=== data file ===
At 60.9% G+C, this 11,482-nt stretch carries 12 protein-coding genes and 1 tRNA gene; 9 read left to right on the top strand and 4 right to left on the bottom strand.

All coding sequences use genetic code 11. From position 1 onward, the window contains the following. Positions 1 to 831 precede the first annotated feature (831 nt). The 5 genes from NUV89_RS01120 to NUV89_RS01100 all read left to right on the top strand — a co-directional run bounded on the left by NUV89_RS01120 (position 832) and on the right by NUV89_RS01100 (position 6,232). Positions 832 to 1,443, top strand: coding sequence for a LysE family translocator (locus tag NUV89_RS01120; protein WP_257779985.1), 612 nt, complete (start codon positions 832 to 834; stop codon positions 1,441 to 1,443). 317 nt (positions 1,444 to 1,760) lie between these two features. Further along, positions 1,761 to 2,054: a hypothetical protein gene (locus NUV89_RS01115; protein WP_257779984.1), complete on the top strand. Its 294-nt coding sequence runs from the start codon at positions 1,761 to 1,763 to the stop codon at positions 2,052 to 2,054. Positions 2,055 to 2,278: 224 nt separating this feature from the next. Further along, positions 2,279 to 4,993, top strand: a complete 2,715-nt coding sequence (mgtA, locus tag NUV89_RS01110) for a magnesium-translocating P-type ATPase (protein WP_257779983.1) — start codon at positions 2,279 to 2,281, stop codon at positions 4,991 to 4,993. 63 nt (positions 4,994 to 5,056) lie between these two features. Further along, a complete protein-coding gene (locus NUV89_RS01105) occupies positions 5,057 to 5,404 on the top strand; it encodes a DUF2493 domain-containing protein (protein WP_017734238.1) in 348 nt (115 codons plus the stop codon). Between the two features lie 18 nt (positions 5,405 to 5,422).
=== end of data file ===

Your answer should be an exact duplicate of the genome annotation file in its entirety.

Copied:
At 60.9% G+C, this 11,482-nt stretch carries 12 protein-coding genes and 1 tRNA gene; 9 read left to right on the top strand and 4 right to left on the bottom strand.

All coding sequences use genetic code 11. From position 1 onward, the window contains the following. Positions 1 to 831 precede the first annotated feature (831 nt). The 5 genes from NUV89_RS01120 to NUV89_RS01100 all read left to right on the top strand — a co-directional run bounded on the left by NUV89_RS01120 (position 832) and on the right by NUV89_RS01100 (position 6,232). Positions 832 to 1,443, top strand: coding sequence for a LysE family translocator (locus tag NUV89_RS01120; protein WP_257779985.1), 612 nt, complete (start codon positions 832 to 834; stop codon positions 1,441 to 1,443). 317 nt (positions 1,444 to 1,760) lie between these two features. Further along, positions 1,761 to 2,054: a hypothetical protein gene (locus NUV89_RS01115; protein WP_257779984.1), complete on the top strand. Its 294-nt coding sequence runs from the start codon at positions 1,761 to 1,763 to the stop codon at positions 2,052 to 2,054. Positions 2,055 to 2,278: 224 nt separating this feature from the next. Further along, positions 2,279 to 4,993, top strand: a complete 2,715-nt coding sequence (mgtA, locus tag NUV89_RS01110) for a magnesium-translocating P-type ATPase (protein WP_257779983.1) — start codon at positions 2,279 to 2,281, stop codon at positions 4,991 to 4,993. 63 nt (positions 4,994 to 5,056) lie between these two features. Further along, a complete protein-coding gene (locus NUV89_RS01105) occupies positions 5,057 to 5,404 on the top strand; it encodes a DUF2493 domain-containing protein (protein WP_017734238.1) in 348 nt (115 codons plus the stop codon). Between the two features lie 18 nt (positions 5,405 to 5,422).